I’d thought about writing a fuller review of The Ultimate Guide to Prostate Pleasure: Erotic Exploration for Men and Their Partners. (Available in paperback
Of course, the author can tell you a lot more about it than that. Charlie Glickman, Ph.D., co-author of The Ultimate Guide to Prostate Pleasure, has very kindly given me some time to discuss the book, and some of the ideas and information in it.
GC: If there was one thing you could say to people who are reluctant to explore prostate play, what would it be?
CG: There are some pretty common concerns that men and their partners have around trying prostate play. When we wrote the book, Aislinn and I conducted two surveys and we asked people to tell us what held them back. Almost all of the answers fell into three categories: will it hurt? will it be messy? what does this mean for my masculinity?
Those first two are technical questions, in the sense that they focus on the technical skills that make anal play enjoyable. As a sex educator and coach, I hear those same questions from people of any gender who are thinking about receiving anal play, and there are lots of ways to make it easy, fun, and hygienic. Since getting fucked is usually seen as “the woman’s role” in sex, a lot of men worry that anal penetration and prostate pleasure will somehow make them less masculine.
This is such a prevalent issue that we devoted an entire chapter of the book to unpacking it and offering alternative perspectives. But the short version is that what kinds of things feel good to you is about where your nerves are, while the gender(s) of the people you want to have sex with is about your sexual orientation. Those are two different things, in the same way that what foods you like and who you want to have dinner with are two different things.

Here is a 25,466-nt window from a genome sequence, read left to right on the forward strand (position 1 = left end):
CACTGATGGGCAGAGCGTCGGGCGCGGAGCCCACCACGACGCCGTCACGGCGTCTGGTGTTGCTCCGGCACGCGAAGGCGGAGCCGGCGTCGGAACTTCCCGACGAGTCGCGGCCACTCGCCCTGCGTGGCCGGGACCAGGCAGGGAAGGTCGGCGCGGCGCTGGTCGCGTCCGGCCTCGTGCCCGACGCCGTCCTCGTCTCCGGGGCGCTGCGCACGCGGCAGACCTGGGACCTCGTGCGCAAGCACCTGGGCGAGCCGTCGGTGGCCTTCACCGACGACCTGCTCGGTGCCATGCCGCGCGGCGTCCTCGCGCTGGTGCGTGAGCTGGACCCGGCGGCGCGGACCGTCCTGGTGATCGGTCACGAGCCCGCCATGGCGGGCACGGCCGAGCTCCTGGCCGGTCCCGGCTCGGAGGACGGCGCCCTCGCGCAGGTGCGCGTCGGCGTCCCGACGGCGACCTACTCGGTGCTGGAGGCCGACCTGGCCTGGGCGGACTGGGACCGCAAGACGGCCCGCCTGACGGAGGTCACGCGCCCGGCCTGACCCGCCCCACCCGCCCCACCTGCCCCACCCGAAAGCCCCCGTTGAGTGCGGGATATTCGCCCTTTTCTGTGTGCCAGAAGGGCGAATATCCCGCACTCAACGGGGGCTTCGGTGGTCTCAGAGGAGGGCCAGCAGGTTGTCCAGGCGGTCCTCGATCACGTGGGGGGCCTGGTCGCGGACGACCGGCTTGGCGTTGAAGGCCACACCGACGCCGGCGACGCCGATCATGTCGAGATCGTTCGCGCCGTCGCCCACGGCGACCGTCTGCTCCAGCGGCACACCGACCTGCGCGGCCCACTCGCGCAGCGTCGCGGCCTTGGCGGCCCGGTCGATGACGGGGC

I think it’s really unfortunate that so many men are stuck on this because there are some incredible opportunities for pleasure that they miss out on. And it’s not like prostate play means you can’t also have lots of fun with other kinds of sex. This is about adding to, not taking away.
If there was one more thing?
When I talk with men about their experiences with prostate play, whether massage, pegging, or anything else, they describe it in much the same way that a lot of women describe G-spot play. The sensation of prostate massage is often compared to “the beginning of an orgasm,” but instead of lasting just a few seconds as you reach the “point of no return” (or in sex therapy language, “ejaculatory inevitability”), it can last for as long as you want. The orgasms that come from prostate massage are felt as bigger, more expansive, coursing through your body, and with practice, you might even be able to have multiple orgasms. If you’ve ever heard someone talk about their G-spot experiences, some of this might sound similar.
I think this is important because a lot of guys have had first-hand experience on the giving side of G-spot pleasure (no pun intended), and can’t even imagine being able to have something like that for themselves. But actually, you can and we give you all the info you need to try it for yourself.
And one more?